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But Mrs. Highcamp had one more touch to add to the picture.
She took from the back of her chair a white silken scarf, with
which she had covered her shoulders in the early part of the
evening. She draped it across the boy in graceful folds, and in a
way to conceal his black, conventional evening dress. He did not
seem to mind what she did to him, only smiled, showing a faint
gleam of white teeth, while he continued to gaze with narrowing
eyes at the light through his glass of champagne.
"Oh! to be able to paint in color rather than in words!"
exclaimed Miss Mayblunt, losing herself in a rhapsodic dream
as she looked at him,
"`There was a graven image of Desire Painted with red blood on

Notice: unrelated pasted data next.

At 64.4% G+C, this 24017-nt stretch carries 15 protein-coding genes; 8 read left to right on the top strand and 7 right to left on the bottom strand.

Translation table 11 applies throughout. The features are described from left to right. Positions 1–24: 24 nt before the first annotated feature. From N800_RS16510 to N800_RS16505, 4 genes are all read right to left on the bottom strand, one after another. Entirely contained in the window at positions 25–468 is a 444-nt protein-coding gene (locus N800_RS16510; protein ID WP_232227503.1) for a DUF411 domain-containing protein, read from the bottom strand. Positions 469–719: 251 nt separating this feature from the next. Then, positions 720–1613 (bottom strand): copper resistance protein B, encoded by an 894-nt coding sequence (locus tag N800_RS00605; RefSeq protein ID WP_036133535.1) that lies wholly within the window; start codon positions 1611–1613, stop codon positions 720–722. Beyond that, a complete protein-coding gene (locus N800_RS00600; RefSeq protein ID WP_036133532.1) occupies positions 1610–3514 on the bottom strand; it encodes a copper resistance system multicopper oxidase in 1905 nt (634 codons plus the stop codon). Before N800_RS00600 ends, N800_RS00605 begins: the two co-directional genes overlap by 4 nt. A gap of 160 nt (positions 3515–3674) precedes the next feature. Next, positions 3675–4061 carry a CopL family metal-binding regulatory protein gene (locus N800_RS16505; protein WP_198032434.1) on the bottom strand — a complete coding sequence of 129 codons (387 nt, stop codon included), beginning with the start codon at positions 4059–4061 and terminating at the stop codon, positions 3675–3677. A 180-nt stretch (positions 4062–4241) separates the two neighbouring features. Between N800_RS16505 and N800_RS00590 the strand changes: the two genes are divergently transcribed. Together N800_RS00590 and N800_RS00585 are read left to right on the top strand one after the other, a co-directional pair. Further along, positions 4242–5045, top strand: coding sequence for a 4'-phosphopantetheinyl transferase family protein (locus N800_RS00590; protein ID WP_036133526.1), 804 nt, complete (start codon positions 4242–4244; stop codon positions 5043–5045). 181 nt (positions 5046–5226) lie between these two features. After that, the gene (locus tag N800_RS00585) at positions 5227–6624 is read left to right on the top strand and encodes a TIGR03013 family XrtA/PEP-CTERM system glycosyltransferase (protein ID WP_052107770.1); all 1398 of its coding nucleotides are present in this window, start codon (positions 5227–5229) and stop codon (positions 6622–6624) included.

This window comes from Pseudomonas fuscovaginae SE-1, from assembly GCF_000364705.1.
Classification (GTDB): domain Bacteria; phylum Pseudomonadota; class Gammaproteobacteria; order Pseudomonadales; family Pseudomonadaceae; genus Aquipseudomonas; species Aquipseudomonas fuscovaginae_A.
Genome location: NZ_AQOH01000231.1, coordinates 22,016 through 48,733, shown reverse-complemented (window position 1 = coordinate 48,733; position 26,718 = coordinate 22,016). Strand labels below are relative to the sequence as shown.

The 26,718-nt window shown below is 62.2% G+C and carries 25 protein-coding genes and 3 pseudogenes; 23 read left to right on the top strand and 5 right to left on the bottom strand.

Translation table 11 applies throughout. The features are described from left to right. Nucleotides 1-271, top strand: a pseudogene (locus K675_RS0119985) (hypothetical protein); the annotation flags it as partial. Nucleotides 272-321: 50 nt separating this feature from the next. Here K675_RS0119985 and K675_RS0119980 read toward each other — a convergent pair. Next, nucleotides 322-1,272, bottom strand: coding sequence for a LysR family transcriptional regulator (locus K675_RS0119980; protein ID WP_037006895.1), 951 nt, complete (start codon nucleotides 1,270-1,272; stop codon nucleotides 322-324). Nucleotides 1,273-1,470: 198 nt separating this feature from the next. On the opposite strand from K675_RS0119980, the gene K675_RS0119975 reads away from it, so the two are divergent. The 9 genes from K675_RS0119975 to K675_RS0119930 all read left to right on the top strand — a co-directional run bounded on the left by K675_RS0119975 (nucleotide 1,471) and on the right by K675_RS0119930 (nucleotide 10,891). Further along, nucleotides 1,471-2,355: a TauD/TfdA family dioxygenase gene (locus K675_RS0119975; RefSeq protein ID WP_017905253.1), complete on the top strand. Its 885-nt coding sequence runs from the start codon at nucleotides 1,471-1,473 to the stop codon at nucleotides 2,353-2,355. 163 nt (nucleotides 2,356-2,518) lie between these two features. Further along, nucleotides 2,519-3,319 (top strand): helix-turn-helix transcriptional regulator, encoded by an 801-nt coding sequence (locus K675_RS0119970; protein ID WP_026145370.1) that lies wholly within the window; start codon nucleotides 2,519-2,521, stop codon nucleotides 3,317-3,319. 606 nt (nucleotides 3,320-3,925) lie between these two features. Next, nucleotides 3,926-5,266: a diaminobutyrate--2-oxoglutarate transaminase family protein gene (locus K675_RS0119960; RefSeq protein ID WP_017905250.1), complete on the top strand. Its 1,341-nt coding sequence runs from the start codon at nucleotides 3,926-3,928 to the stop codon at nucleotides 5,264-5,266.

a ground of gold.'" murmured Gouvernail, under his breath.
The effect of the wine upon Victor was to change his
accustomed volubility into silence. He seemed to have abandoned
himself to a reverie, and to be seeing pleasing visions in the
"Sing," entreated Mrs. Highcamp. "Won't you sing to us?"
"Let him alone," said Arobin.
"He's posing," offered Mr. Merriman; "let him have it out."
"I believe he's paralyzed," laughed Mrs. Merriman. And
leaning over the youth's chair, she took the glass from his hand
and held it to his lips. He sipped the wine slowly, and when he
had drained the glass she laid it upon the table and wiped his lips
with her little filmy handkerchief.
"Yes, I'll sing for you," he said, turning in his chair toward
Mrs. Highcamp. He clasped his hands behind his head, and looking
up at the ceiling began to hum a little, trying his voice like a
musician tuning an instrument. Then, looking at Edna, he began to
"Ah! si tu savais!"
"Stop!" she cried, "don't sing that. I don't want you to sing
it," and she laid her glass so impetuously and blindly upon the
table as to shatter it against a carafe. The wine spilled over